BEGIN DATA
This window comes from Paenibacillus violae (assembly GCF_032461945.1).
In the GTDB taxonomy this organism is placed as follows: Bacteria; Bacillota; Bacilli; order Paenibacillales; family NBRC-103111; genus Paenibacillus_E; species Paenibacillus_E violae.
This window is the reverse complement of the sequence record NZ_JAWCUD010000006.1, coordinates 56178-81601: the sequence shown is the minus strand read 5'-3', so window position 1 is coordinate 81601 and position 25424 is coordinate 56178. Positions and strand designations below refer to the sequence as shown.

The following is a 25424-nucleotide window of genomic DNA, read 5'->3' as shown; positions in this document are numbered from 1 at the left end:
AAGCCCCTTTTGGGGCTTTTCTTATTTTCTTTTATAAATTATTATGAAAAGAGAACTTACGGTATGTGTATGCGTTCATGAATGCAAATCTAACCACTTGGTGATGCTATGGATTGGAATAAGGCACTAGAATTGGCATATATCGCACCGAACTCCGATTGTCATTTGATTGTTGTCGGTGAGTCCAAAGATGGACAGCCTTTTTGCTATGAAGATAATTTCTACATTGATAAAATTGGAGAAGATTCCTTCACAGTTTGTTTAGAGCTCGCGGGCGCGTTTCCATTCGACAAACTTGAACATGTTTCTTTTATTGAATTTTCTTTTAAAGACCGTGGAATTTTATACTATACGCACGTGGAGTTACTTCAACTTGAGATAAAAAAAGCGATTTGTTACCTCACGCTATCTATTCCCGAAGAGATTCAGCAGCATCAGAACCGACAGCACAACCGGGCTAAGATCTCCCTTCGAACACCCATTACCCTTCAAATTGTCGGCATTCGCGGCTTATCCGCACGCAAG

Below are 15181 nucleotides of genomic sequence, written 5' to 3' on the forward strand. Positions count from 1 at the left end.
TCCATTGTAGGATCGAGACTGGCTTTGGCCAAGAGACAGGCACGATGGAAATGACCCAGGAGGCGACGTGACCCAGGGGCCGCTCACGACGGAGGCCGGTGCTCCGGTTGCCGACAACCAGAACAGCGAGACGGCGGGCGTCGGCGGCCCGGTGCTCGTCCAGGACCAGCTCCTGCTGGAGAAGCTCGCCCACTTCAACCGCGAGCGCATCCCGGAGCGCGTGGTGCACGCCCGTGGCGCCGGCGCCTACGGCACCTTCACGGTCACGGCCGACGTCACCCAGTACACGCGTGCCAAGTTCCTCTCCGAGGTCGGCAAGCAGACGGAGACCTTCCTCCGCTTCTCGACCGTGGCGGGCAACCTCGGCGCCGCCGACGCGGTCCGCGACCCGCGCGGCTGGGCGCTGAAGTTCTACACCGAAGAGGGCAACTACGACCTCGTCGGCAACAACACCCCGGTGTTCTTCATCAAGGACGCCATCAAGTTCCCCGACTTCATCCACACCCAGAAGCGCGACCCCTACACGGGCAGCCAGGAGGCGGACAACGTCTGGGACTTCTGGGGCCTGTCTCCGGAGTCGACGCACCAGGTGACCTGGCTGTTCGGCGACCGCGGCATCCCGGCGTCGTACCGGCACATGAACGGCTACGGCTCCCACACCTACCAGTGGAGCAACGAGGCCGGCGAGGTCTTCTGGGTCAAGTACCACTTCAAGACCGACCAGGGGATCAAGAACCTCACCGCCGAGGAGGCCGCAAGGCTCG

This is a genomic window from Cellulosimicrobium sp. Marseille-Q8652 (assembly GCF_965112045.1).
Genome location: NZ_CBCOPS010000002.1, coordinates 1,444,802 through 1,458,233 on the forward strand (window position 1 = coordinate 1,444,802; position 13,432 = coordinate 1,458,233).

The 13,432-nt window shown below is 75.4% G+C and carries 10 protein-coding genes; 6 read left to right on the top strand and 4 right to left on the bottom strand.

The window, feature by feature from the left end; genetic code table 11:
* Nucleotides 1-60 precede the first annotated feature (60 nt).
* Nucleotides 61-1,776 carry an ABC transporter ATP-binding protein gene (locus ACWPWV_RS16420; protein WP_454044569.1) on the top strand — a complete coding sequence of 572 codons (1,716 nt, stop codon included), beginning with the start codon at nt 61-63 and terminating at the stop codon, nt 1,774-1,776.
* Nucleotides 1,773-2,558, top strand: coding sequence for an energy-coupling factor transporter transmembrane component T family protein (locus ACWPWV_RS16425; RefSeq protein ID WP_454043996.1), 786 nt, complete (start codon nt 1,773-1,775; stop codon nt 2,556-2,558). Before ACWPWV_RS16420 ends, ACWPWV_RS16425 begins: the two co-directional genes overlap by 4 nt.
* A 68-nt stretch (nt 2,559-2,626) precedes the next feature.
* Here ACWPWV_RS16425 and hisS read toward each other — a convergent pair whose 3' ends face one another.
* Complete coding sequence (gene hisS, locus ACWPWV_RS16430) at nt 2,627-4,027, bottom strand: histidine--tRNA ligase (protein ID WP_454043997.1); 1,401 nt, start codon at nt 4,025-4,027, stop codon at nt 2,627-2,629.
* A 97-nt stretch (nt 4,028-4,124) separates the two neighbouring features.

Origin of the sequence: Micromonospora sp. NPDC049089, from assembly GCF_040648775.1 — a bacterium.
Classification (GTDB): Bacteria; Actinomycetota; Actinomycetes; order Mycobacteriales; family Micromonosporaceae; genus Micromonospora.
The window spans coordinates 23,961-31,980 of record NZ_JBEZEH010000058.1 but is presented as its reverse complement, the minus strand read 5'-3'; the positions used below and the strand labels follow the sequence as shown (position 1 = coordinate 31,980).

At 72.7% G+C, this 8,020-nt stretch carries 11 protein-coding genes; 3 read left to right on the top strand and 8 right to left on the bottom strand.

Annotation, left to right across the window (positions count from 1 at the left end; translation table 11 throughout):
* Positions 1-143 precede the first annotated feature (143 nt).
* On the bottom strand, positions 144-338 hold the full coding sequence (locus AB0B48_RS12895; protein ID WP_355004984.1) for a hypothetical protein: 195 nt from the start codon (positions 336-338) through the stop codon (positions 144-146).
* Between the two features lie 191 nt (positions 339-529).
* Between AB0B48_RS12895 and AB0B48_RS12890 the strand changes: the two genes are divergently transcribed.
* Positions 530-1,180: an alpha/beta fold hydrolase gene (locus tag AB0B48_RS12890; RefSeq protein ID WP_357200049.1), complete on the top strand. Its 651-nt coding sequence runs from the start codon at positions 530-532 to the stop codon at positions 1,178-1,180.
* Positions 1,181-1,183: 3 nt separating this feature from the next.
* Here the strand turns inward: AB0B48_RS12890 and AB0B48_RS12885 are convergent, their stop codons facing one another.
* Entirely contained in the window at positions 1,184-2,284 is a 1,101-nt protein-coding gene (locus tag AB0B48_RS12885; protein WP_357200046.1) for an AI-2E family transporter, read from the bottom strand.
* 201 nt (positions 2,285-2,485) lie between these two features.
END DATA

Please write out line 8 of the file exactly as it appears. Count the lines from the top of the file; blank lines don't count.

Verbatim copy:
This is a genomic window from Cellulosimicrobium sp. Marseille-Q8652 (assembly GCF_965112045.1).